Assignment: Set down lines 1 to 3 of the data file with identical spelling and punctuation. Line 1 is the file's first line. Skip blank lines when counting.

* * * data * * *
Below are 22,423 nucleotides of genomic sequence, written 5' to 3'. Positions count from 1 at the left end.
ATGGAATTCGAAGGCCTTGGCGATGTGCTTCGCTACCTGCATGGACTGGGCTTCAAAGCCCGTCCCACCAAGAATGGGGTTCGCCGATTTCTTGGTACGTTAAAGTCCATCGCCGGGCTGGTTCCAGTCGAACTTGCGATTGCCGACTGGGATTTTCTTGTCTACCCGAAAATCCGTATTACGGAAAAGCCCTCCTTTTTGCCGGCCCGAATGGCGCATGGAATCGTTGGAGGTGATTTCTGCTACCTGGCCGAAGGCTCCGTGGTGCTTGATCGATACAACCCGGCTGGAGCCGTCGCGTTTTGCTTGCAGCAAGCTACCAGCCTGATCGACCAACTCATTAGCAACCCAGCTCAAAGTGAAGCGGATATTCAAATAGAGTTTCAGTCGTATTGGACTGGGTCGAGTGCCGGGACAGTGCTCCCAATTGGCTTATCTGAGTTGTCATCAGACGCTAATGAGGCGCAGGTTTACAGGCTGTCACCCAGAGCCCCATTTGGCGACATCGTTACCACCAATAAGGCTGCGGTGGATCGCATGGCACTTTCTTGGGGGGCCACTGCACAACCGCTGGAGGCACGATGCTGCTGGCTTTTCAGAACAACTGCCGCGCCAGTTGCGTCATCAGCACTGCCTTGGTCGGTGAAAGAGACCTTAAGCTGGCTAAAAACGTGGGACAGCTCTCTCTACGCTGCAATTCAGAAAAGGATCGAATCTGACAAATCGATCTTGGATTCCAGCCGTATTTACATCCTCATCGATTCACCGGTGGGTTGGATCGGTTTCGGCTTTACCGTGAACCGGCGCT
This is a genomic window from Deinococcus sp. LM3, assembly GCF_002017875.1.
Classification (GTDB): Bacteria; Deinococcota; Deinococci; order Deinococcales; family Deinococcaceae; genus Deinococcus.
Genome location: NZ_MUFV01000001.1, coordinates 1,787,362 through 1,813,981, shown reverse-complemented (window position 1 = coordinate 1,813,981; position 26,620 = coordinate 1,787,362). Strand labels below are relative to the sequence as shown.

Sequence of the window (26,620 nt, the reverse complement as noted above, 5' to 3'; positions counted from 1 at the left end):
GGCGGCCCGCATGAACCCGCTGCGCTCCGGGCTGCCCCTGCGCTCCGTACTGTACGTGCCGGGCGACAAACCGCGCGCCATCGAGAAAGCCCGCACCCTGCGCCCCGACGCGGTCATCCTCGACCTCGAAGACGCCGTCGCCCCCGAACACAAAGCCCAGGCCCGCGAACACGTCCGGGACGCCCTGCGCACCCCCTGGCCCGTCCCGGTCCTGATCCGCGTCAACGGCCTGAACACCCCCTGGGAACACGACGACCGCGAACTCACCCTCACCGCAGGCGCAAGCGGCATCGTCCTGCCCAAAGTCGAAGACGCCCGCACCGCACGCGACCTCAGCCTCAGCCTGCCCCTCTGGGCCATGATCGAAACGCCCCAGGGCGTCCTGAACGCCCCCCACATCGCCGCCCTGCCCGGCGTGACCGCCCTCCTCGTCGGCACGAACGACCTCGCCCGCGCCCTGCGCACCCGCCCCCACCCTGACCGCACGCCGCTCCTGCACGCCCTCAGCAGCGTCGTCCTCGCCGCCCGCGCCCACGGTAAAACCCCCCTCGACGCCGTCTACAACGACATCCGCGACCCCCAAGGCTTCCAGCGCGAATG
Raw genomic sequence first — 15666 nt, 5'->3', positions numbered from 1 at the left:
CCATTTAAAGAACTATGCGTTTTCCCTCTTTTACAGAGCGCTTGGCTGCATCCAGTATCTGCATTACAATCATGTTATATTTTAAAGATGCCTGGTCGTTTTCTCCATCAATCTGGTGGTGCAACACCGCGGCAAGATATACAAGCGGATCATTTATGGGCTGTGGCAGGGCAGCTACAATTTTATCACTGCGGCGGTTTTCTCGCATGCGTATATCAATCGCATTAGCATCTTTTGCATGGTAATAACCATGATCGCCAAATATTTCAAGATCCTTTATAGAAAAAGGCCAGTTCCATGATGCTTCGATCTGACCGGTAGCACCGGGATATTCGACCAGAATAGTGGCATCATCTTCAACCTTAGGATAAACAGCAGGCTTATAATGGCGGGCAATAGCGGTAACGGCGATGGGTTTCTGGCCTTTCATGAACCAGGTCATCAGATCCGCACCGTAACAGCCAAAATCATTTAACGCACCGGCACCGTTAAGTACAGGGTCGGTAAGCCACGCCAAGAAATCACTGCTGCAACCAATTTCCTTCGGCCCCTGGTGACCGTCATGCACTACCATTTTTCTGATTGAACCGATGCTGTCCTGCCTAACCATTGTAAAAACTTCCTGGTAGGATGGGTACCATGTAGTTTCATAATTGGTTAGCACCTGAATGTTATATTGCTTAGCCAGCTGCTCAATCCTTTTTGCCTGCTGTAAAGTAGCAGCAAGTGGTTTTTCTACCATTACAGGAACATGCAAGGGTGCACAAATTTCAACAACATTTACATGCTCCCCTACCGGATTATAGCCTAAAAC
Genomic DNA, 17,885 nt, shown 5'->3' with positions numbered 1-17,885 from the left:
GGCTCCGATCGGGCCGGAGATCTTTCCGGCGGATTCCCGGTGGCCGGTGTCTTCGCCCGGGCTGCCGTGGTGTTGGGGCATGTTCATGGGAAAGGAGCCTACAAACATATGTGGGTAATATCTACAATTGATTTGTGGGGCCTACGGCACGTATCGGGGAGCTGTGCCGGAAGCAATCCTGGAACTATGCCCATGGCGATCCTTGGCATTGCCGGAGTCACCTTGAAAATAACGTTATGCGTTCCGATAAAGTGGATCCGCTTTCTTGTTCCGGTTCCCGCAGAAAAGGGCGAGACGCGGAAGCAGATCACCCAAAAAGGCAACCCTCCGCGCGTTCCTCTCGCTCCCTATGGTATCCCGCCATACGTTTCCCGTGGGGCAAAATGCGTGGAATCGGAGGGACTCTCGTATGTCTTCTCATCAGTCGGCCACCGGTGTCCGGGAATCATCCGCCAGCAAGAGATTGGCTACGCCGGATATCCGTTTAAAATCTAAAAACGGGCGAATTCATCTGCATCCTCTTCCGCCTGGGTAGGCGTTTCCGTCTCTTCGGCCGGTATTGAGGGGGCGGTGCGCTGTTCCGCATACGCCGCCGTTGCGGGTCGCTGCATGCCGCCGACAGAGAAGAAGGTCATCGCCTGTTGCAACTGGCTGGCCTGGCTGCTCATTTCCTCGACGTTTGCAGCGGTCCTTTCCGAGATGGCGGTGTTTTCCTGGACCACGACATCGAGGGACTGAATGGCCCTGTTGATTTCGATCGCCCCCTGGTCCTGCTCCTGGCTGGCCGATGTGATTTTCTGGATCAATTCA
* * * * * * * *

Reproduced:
Below are 22,423 nucleotides of genomic sequence, written 5' to 3'. Positions count from 1 at the left end.
ATGGAATTCGAAGGCCTTGGCGATGTGCTTCGCTACCTGCATGGACTGGGCTTCAAAGCCCGTCCCACCAAGAATGGGGTTCGCCGATTTCTTGGTACGTTAAAGTCCATCGCCGGGCTGGTTCCAGTCGAACTTGCGATTGCCGACTGGGATTTTCTTGTCTACCCGAAAATCCGTATTACGGAAAAGCCCTCCTTTTTGCCGGCCCGAATGGCGCATGGAATCGTTGGAGGTGATTTCTGCTACCTGGCCGAAGGCTCCGTGGTGCTTGATCGATACAACCCGGCTGGAGCCGTCGCGTTTTGCTTGCAGCAAGCTACCAGCCTGATCGACCAACTCATTAGCAACCCAGCTCAAAGTGAAGCGGATATTCAAATAGAGTTTCAGTCGTATTGGACTGGGTCGAGTGCCGGGACAGTGCTCCCAATTGGCTTATCTGAGTTGTCATCAGACGCTAATGAGGCGCAGGTTTACAGGCTGTCACCCAGAGCCCCATTTGGCGACATCGTTACCACCAATAAGGCTGCGGTGGATCGCATGGCACTTTCTTGGGGGGCCACTGCACAACCGCTGGAGGCACGATGCTGCTGGCTTTTCAGAACAACTGCCGCGCCAGTTGCGTCATCAGCACTGCCTTGGTCGGTGAAAGAGACCTTAAGCTGGCTAAAAACGTGGGACAGCTCTCTCTACGCTGCAATTCAGAAAAGGATCGAATCTGACAAATCGATCTTGGATTCCAGCCGTATTTACATCCTCATCGATTCACCGGTGGGTTGGATCGGTTTCGGCTTTACCGTGAACCGGCGCT
This is a genomic window from Deinococcus sp. LM3, assembly GCF_002017875.1.